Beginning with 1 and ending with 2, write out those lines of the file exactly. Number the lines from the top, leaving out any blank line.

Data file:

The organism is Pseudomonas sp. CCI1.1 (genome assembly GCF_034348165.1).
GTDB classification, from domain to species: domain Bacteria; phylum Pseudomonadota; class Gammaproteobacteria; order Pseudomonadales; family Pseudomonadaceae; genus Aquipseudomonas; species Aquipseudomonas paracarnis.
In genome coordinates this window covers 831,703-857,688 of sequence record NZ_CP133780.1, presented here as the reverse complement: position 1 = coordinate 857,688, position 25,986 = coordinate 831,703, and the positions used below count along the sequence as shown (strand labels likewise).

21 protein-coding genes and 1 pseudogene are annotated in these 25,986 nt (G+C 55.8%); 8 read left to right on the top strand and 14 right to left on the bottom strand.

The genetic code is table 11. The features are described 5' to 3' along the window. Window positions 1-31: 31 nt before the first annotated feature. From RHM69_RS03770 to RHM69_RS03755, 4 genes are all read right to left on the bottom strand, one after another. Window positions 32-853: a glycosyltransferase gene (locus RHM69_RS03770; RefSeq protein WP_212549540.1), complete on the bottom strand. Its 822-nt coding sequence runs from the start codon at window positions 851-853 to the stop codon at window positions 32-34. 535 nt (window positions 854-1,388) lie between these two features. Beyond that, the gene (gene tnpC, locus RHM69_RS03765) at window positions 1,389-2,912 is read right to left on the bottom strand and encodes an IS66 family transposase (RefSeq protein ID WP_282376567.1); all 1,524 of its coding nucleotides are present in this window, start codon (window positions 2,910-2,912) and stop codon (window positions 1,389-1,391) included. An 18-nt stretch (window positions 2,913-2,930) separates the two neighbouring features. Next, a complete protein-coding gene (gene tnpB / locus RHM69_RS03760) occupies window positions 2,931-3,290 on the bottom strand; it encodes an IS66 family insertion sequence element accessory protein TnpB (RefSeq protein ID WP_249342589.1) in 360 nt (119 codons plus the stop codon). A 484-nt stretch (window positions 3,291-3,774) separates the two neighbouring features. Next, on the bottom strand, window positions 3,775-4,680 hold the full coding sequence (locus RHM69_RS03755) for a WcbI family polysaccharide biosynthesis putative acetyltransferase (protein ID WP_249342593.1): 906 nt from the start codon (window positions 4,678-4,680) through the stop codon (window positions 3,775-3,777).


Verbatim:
The organism is Pseudomonas sp. CCI1.1 (genome assembly GCF_034348165.1).
GTDB classification, from domain to species: domain Bacteria; phylum Pseudomonadota; class Gammaproteobacteria; order Pseudomonadales; family Pseudomonadaceae; genus Aquipseudomonas; species Aquipseudomonas paracarnis.